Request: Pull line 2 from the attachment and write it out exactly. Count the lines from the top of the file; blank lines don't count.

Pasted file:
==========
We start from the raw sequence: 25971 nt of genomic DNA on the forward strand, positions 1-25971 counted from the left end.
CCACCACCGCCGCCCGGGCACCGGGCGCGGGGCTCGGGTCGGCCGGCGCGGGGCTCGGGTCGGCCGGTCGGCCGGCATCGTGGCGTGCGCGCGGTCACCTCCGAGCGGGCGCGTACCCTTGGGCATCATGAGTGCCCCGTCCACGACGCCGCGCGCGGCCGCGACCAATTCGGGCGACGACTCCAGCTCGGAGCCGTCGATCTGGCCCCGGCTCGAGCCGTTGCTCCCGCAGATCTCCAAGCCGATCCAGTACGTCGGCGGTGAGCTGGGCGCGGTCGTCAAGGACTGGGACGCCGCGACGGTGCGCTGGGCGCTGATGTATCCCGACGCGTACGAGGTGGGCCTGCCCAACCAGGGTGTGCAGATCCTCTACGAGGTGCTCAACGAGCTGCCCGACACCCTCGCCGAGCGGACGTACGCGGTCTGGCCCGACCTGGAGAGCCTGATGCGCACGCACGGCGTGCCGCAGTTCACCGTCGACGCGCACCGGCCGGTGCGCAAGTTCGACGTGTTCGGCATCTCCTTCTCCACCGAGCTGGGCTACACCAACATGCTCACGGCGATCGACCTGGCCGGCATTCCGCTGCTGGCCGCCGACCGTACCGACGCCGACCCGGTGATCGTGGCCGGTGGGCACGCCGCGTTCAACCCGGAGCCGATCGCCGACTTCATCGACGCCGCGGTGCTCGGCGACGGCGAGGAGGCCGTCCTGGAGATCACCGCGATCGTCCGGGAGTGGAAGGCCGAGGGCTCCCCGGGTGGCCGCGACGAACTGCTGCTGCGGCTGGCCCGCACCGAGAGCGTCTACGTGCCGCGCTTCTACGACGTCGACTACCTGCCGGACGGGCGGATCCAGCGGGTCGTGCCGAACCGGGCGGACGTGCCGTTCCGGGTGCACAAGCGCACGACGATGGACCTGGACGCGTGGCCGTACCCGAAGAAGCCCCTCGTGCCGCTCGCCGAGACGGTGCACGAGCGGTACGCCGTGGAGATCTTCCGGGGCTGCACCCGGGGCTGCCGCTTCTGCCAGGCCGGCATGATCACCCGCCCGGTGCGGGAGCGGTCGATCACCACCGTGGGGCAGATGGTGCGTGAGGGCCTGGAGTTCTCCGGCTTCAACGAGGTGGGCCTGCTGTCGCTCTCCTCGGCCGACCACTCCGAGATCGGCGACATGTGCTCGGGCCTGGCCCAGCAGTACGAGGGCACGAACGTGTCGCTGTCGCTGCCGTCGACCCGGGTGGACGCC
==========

CCACCACCGCCGCCCGGGCACCGGGCGCGGGGCTCGGGTCGGCCGGCGCGGGGCTCGGGTCGGCCGGTCGGCCGGCATCGTGGCGTGCGCGCGGTCACCTCCGAGCGGGCGCGTACCCTTGGGCATCATGAGTGCCCCGTCCACGACGCCGCGCGCGGCCGCGACCAATTCGGGCGACGACTCCAGCTCGGAGCCGTCGATCTGGCCCCGGCTCGAGCCGTTGCTCCCGCAGATCTCCAAGCCGATCCAGTACGTCGGCGGTGAGCTGGGCGCGGTCGTCAAGGACTGGGACGCCGCGACGGTGCGCTGGGCGCTGATGTATCCCGACGCGTACGAGGTGGGCCTGCCCAACCAGGGTGTGCAGATCCTCTACGAGGTGCTCAACGAGCTGCCCGACACCCTCGCCGAGCGGACGTACGCGGTCTGGCCCGACCTGGAGAGCCTGATGCGCACGCACGGCGTGCCGCAGTTCACCGTCGACGCGCACCGGCCGGTGCGCAAGTTCGACGTGTTCGGCATCTCCTTCTCCACCGAGCTGGGCTACACCAACATGCTCACGGCGATCGACCTGGCCGGCATTCCGCTGCTGGCCGCCGACCGTACCGACGCCGACCCGGTGATCGTGGCCGGTGGGCACGCCGCGTTCAACCCGGAGCCGATCGCCGACTTCATCGACGCCGCGGTGCTCGGCGACGGCGAGGAGGCCGTCCTGGAGATCACCGCGATCGTCCGGGAGTGGAAGGCCGAGGGCTCCCCGGGTGGCCGCGACGAACTGCTGCTGCGGCTGGCCCGCACCGAGAGCGTCTACGTGCCGCGCTTCTACGACGTCGACTACCTGCCGGACGGGCGGATCCAGCGGGTCGTGCCGAACCGGGCGGACGTGCCGTTCCGGGTGCACAAGCGCACGACGATGGACCTGGACGCGTGGCCGTACCCGAAGAAGCCCCTCGTGCCGCTCGCCGAGACGGTGCACGAGCGGTACGCCGTGGAGATCTTCCGGGGCTGCACCCGGGGCTGCCGCTTCTGCCAGGCCGGCATGATCACCCGCCCGGTGCGGGAGCGGTCGATCACCACCGTGGGGCAGATGGTGCGTGAGGGCCTGGAGTTCTCCGGCTTCAACGAGGTGGGCCTGCTGTCGCTCTCCTCGGCCGACCACTCCGAGATCGGCGACATGTGCTCGGGCCTGGCCCAGCAGTACGAGGGCACGAACGTGTCGCTGTCGCTGCCGTCGACCCGGGTGGACGCC